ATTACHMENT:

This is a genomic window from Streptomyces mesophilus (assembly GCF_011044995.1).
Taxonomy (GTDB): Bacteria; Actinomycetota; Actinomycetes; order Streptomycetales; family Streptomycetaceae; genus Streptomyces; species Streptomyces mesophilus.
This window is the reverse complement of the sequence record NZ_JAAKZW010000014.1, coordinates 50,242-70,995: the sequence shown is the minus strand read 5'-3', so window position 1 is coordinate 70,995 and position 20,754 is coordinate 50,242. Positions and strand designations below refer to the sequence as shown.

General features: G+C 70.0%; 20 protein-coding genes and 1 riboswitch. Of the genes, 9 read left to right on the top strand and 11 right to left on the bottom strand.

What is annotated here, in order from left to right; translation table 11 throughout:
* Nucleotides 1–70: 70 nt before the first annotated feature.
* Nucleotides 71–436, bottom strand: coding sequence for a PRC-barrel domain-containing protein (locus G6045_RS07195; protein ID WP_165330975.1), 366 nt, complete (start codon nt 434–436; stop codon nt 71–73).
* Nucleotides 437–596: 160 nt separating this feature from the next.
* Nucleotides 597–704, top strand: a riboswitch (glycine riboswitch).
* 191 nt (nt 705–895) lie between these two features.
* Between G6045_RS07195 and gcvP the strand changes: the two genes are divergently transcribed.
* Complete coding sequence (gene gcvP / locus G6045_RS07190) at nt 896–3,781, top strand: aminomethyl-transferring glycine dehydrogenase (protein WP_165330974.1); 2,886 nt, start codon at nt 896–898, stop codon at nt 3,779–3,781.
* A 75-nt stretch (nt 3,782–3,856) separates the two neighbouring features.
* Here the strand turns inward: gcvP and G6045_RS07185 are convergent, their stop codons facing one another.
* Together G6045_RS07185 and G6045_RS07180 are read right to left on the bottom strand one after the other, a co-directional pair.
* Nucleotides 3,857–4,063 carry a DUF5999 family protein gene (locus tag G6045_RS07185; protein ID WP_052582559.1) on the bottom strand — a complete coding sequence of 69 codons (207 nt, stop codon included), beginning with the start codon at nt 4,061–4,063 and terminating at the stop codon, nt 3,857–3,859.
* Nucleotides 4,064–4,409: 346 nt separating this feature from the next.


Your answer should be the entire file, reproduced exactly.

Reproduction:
This is a genomic window from Streptomyces mesophilus (assembly GCF_011044995.1).
Taxonomy (GTDB): Bacteria; Actinomycetota; Actinomycetes; order Streptomycetales; family Streptomycetaceae; genus Streptomyces; species Streptomyces mesophilus.
This window is the reverse complement of the sequence record NZ_JAAKZW010000014.1, coordinates 50,242-70,995: the sequence shown is the minus strand read 5'-3', so window position 1 is coordinate 70,995 and position 20,754 is coordinate 50,242. Positions and strand designations below refer to the sequence as shown.

General features: G+C 70.0%; 20 protein-coding genes and 1 riboswitch. Of the genes, 9 read left to right on the top strand and 11 right to left on the bottom strand.

What is annotated here, in order from left to right; translation table 11 throughout:
* Nucleotides 1–70: 70 nt before the first annotated feature.
* Nucleotides 71–436, bottom strand: coding sequence for a PRC-barrel domain-containing protein (locus G6045_RS07195; protein ID WP_165330975.1), 366 nt, complete (start codon nt 434–436; stop codon nt 71–73).
* Nucleotides 437–596: 160 nt separating this feature from the next.
* Nucleotides 597–704, top strand: a riboswitch (glycine riboswitch).
* 191 nt (nt 705–895) lie between these two features.
* Between G6045_RS07195 and gcvP the strand changes: the two genes are divergently transcribed.
* Complete coding sequence (gene gcvP / locus G6045_RS07190) at nt 896–3,781, top strand: aminomethyl-transferring glycine dehydrogenase (protein WP_165330974.1); 2,886 nt, start codon at nt 896–898, stop codon at nt 3,779–3,781.
* A 75-nt stretch (nt 3,782–3,856) separates the two neighbouring features.
* Here the strand turns inward: gcvP and G6045_RS07185 are convergent, their stop codons facing one another.
* Together G6045_RS07185 and G6045_RS07180 are read right to left on the bottom strand one after the other, a co-directional pair.
* Nucleotides 3,857–4,063 carry a DUF5999 family protein gene (locus tag G6045_RS07185; protein ID WP_052582559.1) on the bottom strand — a complete coding sequence of 69 codons (207 nt, stop codon included), beginning with the start codon at nt 4,061–4,063 and terminating at the stop codon, nt 3,857–3,859.
* Nucleotides 4,064–4,409: 346 nt separating this feature from the next.